Multilanguage fields are fields that may have a different value for each language enabled in your shop. This is achieved with a table named <your_model_table>_lang, that contain a field named id_lang, a field named <your_model_primary_key> and any multi lang field of the model. This column and its fields will be created automatically by the CustomObjectModel class.

To configure a field as multilanguage in your model, you only have to modify the $definition property.

So, when you (re)install your module, the multilanguage table will be created automatically.

After the database is correctly created, we have to configure our controller in such a way that PrestaShop will allow us to easily create multilanguage records. This is achieved through the the $fields_form property of your controller.

Then, the form automatically created by PrestaShop will be like the following image.

Multi language fields created by the HelperForm class.

In the list action of your controller, PrestaShop will automatically display the value in the language that is configured by your user. With these two simple modifications, aided by the CustomObjectModel class, you have a fully functional multilanguage CRUD!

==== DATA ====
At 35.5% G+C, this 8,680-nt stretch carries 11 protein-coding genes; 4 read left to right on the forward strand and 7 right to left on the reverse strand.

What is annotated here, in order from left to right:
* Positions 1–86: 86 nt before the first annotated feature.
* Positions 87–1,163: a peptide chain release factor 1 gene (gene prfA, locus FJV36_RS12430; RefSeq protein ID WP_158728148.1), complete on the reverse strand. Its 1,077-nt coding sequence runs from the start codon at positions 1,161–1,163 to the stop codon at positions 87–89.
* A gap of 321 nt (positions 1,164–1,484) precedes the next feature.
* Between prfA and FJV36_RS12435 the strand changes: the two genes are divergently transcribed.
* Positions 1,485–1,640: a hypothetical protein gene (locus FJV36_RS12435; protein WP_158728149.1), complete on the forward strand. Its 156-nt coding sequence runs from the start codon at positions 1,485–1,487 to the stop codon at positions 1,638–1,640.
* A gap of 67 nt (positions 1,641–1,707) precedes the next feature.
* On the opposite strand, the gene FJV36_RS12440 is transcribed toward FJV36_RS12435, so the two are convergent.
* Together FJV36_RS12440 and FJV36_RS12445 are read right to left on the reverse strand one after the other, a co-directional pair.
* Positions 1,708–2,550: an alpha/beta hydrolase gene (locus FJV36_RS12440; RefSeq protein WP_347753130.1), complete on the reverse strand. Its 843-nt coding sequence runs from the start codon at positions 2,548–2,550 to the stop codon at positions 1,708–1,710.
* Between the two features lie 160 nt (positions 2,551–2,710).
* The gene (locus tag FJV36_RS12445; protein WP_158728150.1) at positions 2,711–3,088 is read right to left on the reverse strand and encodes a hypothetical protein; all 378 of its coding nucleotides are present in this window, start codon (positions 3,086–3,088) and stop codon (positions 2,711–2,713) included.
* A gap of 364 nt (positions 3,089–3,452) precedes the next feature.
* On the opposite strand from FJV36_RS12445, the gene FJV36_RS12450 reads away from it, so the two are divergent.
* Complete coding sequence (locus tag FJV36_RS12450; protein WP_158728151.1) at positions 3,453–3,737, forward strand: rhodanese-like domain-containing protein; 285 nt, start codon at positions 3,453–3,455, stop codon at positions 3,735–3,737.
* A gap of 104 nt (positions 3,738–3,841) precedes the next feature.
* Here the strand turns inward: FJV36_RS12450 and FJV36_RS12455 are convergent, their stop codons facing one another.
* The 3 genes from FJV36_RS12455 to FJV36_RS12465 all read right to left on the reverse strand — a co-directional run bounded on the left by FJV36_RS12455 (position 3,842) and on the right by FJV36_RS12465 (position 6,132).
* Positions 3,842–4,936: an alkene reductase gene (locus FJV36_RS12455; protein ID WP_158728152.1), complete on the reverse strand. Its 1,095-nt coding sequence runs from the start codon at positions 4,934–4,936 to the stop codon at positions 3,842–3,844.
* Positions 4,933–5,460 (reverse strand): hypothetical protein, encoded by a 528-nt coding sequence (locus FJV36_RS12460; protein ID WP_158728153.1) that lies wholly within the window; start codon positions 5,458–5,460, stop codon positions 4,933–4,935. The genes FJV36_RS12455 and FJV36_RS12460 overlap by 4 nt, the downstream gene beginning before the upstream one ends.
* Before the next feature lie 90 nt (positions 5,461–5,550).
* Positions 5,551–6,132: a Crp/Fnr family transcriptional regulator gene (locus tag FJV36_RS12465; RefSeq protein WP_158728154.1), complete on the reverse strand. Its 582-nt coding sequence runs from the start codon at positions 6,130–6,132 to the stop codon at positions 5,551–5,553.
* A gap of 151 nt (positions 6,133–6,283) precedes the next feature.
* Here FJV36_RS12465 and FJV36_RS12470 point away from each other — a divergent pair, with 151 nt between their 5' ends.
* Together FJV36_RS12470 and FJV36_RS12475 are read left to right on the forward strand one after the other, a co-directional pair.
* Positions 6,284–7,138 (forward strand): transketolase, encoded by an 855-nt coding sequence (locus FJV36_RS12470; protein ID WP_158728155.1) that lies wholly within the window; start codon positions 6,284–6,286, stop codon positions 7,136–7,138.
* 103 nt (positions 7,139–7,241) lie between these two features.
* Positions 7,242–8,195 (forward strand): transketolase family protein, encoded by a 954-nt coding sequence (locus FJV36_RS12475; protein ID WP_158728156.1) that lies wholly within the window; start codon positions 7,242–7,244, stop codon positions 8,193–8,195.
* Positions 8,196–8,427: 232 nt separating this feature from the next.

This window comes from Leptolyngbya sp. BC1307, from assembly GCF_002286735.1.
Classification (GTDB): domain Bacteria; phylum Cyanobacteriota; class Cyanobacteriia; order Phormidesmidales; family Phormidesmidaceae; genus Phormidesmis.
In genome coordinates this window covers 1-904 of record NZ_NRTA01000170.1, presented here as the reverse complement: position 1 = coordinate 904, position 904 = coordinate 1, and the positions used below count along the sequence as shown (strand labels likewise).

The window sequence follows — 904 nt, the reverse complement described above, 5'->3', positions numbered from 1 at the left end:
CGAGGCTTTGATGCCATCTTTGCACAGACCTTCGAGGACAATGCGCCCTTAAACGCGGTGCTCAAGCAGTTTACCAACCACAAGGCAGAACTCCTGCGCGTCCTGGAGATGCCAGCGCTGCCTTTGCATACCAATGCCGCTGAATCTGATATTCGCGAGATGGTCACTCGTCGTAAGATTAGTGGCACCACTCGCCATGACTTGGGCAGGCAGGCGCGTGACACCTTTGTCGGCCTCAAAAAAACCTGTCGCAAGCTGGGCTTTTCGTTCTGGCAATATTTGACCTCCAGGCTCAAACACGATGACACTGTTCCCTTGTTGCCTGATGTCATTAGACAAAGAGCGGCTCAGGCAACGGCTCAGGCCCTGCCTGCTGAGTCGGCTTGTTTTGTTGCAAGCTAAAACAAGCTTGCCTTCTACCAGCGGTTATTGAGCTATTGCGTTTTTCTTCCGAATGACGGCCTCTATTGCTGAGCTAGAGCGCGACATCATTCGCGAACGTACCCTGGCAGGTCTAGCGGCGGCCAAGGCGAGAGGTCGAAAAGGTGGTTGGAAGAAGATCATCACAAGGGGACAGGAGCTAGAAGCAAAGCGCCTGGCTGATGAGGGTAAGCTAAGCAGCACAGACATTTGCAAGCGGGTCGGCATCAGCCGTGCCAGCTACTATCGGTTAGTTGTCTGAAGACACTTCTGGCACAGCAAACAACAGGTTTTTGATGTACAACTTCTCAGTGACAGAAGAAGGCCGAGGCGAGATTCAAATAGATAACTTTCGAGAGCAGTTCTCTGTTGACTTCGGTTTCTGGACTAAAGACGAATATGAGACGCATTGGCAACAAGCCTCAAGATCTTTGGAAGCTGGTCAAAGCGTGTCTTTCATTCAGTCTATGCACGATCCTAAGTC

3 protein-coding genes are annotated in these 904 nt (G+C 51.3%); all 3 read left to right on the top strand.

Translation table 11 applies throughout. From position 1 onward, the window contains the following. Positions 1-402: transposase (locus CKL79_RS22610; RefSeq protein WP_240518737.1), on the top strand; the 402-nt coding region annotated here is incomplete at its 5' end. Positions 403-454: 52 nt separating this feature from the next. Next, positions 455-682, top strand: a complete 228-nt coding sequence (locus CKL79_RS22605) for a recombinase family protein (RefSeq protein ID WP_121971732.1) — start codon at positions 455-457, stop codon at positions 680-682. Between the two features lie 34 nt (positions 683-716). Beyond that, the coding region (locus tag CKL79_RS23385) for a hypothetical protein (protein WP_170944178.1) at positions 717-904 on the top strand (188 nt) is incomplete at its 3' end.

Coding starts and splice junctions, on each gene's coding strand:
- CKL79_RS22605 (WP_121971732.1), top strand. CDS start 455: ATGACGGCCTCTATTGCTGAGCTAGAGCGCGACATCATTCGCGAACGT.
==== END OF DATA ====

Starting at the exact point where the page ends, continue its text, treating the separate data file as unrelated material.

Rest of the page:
[PrestaShop] – Sending AJAX Requests to Admin Controllers

In this article I will talk about a problem that I had when developing my first PrestaShop module: how to do a AJAX request to my AdminControllers? Usually AJAX requests are not so difficult to be done, but things become more complicatet  when the target is a controller of the AdminController class.

Firstly, for the AJAX request to be done, there must have a record in the tab table related to the controller being targeted. You can create this tab whith the following code.